'Report of Inter-Departmental Committee on Sir Henry Bartle Edward Frere's recommendations for the suppression of the East African Slave Trade' [101v] (4/8)
The record is made up of 1 file (4 folios). It was created in Oct 1873. It was written in English. The original is part of the British Library: India Office The department of the British Government to which the Government of India reported between 1858 and 1947. The successor to the Court of Directors. Records and Private Papers.
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Sir Bartle Frere's Recommendations.
3. Establishment of corps of trained in
2 first class. Pay 8s. per day.
8 second class. ,, 6s. ,,
' 16 third class. „ 3s. „
26 All with rations when afloat.
Selection. —By Consul-General.
Employment.—One man to be on board
the cruizer, and one third-class man to be
in every boat detached for service.
Payment. —To be borne on the books of
the establishment and paid by the Consul-
General, except when afloat, when they
should be charged to the Admiralty.
Pension. —Under the Indian Uncove-
nanted Service Rules.
Observations and Proposals.
as I was informed by the head of the Cus
toms." (Confidential Correspondence,
page 79.) .
It may be matter of consideration, looking
at the facts thus stated by Sir B. Frere, of
the Indian commercial interests at stake at
Mozambique, whether this expense should
not be shared by the Indian Government.
We consider this a question of paramount
importance, and one which requires imme
We would not propose to fix the number
of interpreters, but consider that a sum of
2,000/. per annum would be required to
cover this branch of the service.
We think there should be one first-class
interpreter to remain at Zanzibar; but it is
possible Dr. Kirk would find that the
Guzerati Accountant attached to his Agency An office of the British Government and, earlier, of the East India Company.
would be able also to perform this duty.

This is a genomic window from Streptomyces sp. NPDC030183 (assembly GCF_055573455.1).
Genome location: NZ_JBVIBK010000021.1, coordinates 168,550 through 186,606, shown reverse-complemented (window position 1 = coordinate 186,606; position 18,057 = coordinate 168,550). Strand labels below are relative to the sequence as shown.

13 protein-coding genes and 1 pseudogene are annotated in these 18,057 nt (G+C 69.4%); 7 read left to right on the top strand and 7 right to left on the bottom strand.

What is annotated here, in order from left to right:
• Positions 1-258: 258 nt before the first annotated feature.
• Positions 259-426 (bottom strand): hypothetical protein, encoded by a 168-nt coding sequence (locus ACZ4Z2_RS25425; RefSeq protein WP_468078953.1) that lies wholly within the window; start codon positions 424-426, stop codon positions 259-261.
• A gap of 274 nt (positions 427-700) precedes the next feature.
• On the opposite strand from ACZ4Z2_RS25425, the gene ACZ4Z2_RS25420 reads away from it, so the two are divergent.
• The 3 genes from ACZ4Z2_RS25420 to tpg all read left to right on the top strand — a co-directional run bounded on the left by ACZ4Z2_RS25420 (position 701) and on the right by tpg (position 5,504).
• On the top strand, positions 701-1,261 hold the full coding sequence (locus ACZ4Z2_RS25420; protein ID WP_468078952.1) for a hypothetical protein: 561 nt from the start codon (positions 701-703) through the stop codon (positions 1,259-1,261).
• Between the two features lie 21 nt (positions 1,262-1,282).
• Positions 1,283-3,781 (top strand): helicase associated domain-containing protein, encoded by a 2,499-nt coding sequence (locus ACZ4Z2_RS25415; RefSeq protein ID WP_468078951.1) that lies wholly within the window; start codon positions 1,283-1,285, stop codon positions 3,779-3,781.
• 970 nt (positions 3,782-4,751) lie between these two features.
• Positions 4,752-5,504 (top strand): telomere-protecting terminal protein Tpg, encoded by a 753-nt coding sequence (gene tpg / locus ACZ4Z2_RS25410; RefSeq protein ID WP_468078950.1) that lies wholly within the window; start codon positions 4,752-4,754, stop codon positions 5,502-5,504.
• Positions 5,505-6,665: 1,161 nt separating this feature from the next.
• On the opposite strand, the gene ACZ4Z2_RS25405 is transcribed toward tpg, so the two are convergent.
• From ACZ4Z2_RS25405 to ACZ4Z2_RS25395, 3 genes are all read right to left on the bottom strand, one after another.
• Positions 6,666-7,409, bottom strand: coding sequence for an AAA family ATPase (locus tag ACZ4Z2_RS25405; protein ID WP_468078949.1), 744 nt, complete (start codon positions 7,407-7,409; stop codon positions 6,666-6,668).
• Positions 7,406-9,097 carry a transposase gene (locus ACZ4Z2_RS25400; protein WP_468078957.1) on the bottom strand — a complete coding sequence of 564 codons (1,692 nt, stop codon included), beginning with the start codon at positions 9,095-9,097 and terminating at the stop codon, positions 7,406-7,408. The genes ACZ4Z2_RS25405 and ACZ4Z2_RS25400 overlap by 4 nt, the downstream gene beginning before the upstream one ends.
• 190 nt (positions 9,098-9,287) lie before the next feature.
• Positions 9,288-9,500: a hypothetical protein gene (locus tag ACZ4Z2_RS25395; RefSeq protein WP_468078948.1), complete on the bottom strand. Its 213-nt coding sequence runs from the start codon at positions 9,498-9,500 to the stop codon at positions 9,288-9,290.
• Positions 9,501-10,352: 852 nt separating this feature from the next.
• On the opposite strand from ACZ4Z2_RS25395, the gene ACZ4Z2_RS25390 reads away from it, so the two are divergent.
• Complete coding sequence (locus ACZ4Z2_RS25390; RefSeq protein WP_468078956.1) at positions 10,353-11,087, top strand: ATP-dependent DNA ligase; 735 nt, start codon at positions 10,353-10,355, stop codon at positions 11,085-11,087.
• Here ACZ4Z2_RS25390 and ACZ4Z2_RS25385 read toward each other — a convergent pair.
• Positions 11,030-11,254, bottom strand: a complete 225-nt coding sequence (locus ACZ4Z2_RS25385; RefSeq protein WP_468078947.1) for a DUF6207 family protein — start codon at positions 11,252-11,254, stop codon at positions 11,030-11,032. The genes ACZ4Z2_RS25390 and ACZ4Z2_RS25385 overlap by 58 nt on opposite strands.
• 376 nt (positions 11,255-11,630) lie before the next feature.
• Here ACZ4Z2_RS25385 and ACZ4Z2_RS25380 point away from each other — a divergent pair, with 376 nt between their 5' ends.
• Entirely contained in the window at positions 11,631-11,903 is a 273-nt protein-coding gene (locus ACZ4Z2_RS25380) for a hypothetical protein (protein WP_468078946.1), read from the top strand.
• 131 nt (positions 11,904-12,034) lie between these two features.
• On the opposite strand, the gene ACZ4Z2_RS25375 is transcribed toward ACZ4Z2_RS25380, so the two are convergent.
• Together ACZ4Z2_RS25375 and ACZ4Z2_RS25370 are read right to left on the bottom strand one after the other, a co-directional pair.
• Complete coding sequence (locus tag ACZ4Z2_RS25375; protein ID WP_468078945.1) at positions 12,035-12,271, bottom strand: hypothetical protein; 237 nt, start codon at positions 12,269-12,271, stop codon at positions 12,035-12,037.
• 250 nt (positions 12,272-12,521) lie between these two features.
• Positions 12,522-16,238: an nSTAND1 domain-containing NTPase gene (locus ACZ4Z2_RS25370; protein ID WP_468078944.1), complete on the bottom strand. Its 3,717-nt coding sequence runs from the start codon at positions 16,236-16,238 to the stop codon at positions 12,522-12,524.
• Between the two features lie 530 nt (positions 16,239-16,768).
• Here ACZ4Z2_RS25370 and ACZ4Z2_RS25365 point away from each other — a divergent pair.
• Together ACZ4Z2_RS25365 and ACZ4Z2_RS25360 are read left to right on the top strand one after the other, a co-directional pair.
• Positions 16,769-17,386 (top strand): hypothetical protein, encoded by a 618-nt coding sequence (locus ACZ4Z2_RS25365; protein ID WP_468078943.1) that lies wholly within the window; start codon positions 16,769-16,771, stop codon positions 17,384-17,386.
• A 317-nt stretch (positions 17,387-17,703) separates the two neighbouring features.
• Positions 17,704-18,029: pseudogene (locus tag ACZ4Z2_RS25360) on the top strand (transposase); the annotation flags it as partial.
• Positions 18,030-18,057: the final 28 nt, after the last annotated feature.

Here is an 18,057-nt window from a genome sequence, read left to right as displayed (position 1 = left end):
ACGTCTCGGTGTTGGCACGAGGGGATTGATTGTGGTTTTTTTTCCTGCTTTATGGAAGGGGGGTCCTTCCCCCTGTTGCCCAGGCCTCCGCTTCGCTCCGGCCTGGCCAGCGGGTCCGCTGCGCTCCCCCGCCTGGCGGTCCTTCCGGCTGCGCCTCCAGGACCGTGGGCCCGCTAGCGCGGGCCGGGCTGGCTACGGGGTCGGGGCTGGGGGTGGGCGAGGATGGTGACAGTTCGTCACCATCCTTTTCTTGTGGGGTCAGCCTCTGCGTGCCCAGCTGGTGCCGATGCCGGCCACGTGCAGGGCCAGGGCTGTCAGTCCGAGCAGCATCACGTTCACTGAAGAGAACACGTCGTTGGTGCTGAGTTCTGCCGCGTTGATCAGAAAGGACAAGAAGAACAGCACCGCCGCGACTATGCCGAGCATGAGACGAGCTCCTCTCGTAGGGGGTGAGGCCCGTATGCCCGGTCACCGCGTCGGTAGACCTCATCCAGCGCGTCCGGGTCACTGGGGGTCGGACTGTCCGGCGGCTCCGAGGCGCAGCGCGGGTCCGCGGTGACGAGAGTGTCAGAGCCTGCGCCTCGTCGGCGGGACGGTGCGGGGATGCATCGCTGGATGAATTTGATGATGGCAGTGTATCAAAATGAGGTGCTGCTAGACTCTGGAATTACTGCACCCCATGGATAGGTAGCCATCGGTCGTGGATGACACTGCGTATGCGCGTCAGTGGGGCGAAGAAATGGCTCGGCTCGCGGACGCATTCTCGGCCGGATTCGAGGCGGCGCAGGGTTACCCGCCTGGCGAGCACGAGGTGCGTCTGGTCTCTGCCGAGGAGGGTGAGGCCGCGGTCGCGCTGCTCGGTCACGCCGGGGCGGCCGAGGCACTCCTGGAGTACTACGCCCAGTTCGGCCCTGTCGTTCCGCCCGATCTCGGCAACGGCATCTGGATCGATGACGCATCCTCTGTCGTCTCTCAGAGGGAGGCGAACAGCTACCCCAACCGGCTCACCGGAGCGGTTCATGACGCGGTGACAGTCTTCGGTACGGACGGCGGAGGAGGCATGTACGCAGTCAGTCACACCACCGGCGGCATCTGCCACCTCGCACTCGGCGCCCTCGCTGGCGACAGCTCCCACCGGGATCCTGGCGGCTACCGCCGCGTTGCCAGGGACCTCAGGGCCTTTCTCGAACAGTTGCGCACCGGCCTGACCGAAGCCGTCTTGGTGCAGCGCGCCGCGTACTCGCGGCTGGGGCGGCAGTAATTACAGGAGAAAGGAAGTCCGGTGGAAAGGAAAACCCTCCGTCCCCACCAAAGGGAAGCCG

That there should be one second-class
Interpreter always on board each cruizer,
and one tbird-class Interpreter to every
boat which is detached from the vessel for
The number thus required would probably
amount to thirty men.
We agree with Sir B. Frere that the
Interpreters should be borne on the books
of the Consulate-General, and that they
should be selected by the Consul-General
and sent out by him on application from
Interpreters should have no share in prize
The cost of Interpreters hitherto has
amounted to about 300Z. per annum, so
that the increase proposed under this head
would be 1,700/. per annum.
We would, however, remark that these
Interpreters will be useful in many ways at
the Consulate-General when not afloat, and
would thus obviate any necessity for the
increase, suggested by Sir B. Frere, of the
number of Peons attached to the Consulate-
The acquirements expected from the
First-class Interpreter would be—
Ability to speak, read, and write English,
Swaheli, and Arabic.
Second-class—To speak English, Swaheli,
and Arabic, and to read and write either
Arabic or Swaheli.
Third-class—To speak English, Swaheli,
and Arabic, and read Arabic.
From the information furnished by the
Admiralty as to the rates of pay now received
by Interpreters, and looking to the necessity
of obtaining a better class of men, we think
that the rates of pay proposed by Sir B.
Frere, are not excessive.
About this item
This file is a report written by an Inter-Departmental Committee in response to recommendations made by Sir Henry Bartle Edward Frere for the suppression of the East African Slave Trade after he had visited the region as a Special Envoy of the Foreign Office.
The report is divided into two parallel columns, one listing Sir Bartle Frere's recommendations and another giving the committee's observations and comments on them.
The committee was composed of William Henry Wylde of the Foreign Office, John Wiliams Kaye of the India Office The department of the British Government to which the Government of India reported between 1858 and 1947. The successor to the Court of Directors. , Robert Hall and J H Cole.
- Extent and format
- 1 file (4 folios)
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Condition: the file is contained within a bound volume that contains a number of other files.
Foliation: The foliation for this description commences at f 100, and terminates at f 103, as it is part of a larger physical volume; these numbers are written in pencil, are circled, and are located in the top right corner of the recto The front of a sheet of paper or leaf, often abbreviated to 'r'. side of each folio. An additional foliation sequence is also present in parallel between ff 5-134; these numbers are written in pencil, but are not circled, and can be found in the same position as the main sequence.
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